SEOUL (Reuters) - South Korean exports fell in December year-on-year but less than expected, which along with a turn to growth in shipments to China and a slowing pace of decline in chip sales added to optimism for global trade.
Exports by Asia’s fourth-largest economy shrank 5.2% in the final month of 2019 from a year earlier, trade ministry data showed on Wednesday, just beating a median 6.0% fall tipped in a Reuters poll.
It was the slowest decline in exports since a 2.1% drop in April 2019 and almost half the average rate of decline seen for the past six months as the global prices of memory chips, the country’s top export item, showed signs of picking up.
Analysts said Wednesday’s data supported their view that exports, the main engine of growth for South Korea’s economy, would turn to growth in early 2020 even though growth thereafter could stay low for a considerable period.
“Today’s data was positive in that recovery sustained and exports will return to growth from as soon as February, although the strength of recovery will really depend on how much China’s exports to the U.S. increase,” said Park Sang-hyun, chief economist at Hi Investment & Securities.
The brightest spot in the December data was a turn to growth of 3.3% in exports to China, the first growth in 14 months. China is South Korea’s top export market and takes in a quarter of the smaller neighbor’s total shipments abroad.
Overseas sales of semiconductors, the country’s top-selling item, which accounts for one-fifth of its total exports, fell 17.7% year-on-year, but it was the slowest decline in eight months as global prices are stabilizing after a plunge.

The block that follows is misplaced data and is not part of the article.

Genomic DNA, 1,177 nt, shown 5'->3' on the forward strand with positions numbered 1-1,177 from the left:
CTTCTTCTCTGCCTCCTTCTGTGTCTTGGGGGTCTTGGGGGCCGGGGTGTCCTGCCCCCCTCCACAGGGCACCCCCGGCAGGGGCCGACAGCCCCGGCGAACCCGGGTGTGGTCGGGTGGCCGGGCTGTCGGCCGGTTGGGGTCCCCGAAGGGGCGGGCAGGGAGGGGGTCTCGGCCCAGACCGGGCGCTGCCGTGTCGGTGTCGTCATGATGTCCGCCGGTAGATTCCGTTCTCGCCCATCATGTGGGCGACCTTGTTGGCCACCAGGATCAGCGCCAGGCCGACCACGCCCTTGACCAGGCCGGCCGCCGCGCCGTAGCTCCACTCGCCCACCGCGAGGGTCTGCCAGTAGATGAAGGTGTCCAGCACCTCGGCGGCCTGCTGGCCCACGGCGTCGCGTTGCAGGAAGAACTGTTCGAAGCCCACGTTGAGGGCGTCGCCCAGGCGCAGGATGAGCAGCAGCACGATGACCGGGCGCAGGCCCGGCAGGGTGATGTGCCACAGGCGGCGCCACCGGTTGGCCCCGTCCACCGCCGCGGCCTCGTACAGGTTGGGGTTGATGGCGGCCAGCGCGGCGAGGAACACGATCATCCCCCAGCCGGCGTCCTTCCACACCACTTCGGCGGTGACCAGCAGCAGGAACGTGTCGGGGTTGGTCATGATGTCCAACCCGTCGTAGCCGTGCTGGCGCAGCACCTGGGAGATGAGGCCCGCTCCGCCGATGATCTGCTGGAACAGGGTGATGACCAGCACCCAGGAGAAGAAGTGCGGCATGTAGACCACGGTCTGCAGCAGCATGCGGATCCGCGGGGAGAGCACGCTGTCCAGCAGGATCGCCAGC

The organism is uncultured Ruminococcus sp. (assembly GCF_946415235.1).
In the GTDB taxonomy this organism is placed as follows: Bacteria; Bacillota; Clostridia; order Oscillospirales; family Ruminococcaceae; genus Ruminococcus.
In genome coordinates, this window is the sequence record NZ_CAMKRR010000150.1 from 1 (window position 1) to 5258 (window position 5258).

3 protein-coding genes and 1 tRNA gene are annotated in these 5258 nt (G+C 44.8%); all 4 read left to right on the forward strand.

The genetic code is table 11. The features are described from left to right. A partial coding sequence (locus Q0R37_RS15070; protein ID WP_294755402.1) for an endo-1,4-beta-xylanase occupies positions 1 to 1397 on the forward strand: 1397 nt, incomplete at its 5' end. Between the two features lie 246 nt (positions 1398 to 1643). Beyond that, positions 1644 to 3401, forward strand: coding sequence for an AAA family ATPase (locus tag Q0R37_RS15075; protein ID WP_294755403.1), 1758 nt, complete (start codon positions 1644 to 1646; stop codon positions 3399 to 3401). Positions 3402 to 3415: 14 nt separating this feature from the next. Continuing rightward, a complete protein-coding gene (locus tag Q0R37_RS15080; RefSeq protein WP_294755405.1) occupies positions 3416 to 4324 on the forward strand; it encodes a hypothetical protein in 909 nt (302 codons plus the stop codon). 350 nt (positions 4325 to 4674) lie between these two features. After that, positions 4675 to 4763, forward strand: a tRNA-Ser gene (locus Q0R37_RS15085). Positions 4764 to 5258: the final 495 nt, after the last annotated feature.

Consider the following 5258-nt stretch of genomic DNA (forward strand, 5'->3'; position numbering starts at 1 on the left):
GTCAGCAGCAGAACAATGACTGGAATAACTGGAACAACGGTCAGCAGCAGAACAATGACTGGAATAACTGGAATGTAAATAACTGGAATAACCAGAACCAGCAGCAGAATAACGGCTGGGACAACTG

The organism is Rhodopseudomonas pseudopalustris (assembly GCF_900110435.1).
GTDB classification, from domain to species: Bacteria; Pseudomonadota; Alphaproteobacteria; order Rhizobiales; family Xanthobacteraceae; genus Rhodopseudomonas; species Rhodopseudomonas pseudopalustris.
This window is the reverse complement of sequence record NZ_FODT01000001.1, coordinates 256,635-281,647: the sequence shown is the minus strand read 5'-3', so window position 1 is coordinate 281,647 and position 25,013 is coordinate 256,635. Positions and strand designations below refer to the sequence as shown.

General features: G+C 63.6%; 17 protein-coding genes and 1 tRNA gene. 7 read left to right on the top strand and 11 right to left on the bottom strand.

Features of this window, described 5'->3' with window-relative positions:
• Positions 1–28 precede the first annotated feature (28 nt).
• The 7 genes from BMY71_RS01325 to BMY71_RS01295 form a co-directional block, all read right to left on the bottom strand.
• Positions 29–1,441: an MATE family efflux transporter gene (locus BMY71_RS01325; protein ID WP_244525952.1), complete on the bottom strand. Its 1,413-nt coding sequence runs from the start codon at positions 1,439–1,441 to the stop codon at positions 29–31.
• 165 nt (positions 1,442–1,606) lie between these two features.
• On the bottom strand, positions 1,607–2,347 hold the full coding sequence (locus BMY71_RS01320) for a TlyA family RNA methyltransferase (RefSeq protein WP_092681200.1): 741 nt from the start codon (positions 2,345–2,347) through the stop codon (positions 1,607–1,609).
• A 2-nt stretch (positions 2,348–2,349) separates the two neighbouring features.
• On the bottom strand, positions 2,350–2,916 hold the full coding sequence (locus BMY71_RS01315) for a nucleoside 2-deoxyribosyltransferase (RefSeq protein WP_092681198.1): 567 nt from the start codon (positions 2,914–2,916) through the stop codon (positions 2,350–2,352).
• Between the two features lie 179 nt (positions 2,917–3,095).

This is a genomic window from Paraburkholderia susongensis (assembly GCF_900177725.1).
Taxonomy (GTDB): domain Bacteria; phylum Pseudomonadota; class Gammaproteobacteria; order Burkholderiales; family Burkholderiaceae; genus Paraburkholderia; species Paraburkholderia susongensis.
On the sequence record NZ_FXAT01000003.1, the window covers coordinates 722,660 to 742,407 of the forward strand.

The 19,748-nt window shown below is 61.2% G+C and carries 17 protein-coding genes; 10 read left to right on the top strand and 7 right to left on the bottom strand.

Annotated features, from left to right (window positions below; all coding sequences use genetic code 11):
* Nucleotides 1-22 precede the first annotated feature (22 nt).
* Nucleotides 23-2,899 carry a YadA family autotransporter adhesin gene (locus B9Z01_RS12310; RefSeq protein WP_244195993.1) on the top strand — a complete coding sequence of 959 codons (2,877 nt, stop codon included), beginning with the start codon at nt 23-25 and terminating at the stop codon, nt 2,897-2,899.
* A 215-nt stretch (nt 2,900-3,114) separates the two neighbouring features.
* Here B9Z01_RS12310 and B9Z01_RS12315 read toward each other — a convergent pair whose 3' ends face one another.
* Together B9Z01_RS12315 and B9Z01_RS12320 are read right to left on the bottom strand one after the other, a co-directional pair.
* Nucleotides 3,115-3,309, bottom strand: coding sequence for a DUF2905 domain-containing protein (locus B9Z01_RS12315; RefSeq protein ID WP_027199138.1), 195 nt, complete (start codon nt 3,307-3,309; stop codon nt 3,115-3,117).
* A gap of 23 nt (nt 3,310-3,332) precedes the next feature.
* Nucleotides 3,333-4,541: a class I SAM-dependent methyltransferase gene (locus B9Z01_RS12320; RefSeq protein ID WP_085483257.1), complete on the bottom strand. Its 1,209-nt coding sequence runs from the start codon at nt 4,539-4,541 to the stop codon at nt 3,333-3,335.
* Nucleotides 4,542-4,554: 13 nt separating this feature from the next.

Imports dropped 0.7% in December from the year-earlier month, beating both a 13.0% loss in November and a 4.6% decline tipped in the Reuters survey. That brought the month’s trade balance to a $2.02 billion surplus versus a $3.34 billion profit in November.
South Korea, the world’s leading exporter of chips, smartphones, cars and ships, is the first major economy to report trade data each month, providing an early guide to the health of global trade.
For the whole of 2019, South Korea’s exports tumbled 10.3% as global trade cooled and a semiconductor super-cycle crashed, the worst in a decade and the third-worst in the country’s modern history.
The trade ministry said exports in 2020 would recover to post growth of around 3%, reflecting a still-shaky recovery in global trade as major economies remained in a slowing mode after years of unstopped expansion.
South Korea’s financial markets are closed on Wednesday for the New Year’s Day holiday and will resume trade on Thursday.
Reporting by Choonsik Yoo and Joori Roh; Editing by Leslie Adler